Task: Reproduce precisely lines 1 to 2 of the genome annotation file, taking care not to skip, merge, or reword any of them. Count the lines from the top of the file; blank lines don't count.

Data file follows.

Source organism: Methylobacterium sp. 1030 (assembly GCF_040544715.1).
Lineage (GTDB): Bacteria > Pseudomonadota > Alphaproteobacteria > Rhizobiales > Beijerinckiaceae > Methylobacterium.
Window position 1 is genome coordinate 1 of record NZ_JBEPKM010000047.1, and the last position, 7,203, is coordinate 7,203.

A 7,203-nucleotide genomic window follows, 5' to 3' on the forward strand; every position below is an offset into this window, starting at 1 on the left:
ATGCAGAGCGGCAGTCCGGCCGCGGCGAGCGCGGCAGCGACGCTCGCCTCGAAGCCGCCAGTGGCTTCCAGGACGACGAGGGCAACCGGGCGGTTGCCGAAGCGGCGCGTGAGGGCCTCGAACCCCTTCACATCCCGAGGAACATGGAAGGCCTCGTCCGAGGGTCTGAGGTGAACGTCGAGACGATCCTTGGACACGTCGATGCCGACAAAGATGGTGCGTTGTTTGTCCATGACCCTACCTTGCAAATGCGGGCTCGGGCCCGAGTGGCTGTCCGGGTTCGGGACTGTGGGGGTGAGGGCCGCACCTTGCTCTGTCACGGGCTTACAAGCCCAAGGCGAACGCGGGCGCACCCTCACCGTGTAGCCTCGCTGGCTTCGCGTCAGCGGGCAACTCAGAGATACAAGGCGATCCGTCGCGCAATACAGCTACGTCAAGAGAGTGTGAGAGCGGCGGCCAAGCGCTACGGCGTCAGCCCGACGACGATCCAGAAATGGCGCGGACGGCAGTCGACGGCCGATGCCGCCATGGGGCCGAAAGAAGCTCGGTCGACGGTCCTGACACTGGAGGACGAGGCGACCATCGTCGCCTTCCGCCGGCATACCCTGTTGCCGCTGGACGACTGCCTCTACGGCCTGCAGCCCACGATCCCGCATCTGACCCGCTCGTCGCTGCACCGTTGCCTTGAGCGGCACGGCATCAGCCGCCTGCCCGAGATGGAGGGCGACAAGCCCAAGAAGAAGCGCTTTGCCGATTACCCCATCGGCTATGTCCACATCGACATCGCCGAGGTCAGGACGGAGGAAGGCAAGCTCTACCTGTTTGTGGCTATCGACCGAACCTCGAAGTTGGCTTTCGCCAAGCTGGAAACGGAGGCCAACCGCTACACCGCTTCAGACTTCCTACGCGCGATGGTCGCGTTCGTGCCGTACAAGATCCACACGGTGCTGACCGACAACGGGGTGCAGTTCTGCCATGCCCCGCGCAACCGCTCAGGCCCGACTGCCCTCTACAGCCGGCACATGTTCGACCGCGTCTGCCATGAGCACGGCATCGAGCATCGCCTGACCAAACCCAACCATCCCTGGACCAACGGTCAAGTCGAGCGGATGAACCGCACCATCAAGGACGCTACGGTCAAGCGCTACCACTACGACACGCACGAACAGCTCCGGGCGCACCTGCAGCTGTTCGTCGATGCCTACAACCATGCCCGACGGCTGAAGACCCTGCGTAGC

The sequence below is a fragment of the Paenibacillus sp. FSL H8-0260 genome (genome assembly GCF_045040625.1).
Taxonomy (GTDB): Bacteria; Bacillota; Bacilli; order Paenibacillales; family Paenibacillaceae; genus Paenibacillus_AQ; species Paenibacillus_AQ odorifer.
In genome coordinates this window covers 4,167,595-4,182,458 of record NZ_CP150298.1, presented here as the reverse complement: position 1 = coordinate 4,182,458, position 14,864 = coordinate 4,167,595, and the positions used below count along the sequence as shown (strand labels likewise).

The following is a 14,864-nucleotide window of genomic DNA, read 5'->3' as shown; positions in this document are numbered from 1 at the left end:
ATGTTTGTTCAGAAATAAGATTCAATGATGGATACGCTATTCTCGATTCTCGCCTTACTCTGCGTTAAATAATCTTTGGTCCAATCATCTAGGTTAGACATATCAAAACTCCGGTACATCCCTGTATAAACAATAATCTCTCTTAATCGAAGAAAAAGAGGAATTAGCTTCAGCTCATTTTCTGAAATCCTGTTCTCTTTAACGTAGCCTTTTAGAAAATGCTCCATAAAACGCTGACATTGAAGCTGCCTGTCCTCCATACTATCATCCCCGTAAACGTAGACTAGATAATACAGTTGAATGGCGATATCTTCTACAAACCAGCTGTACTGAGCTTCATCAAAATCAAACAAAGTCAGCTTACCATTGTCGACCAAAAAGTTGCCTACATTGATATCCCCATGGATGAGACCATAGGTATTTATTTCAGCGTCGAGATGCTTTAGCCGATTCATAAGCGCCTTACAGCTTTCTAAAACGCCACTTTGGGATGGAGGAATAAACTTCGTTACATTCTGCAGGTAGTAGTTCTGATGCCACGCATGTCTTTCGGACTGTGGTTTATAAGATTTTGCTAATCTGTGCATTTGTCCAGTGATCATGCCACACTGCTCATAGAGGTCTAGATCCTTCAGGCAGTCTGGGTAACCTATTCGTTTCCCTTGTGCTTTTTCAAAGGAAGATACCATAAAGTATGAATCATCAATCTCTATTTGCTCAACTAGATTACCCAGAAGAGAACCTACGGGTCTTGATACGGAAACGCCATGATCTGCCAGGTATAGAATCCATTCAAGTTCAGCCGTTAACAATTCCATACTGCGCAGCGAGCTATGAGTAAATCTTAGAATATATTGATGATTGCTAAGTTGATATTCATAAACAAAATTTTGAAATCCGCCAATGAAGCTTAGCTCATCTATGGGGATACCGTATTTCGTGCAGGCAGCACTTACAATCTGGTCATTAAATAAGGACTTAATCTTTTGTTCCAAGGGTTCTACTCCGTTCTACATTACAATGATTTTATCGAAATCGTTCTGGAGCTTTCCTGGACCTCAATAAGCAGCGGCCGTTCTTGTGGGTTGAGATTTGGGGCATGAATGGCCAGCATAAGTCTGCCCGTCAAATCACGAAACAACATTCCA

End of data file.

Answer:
Source organism: Methylobacterium sp. 1030 (assembly GCF_040544715.1).
Lineage (GTDB): Bacteria > Pseudomonadota > Alphaproteobacteria > Rhizobiales > Beijerinckiaceae > Methylobacterium.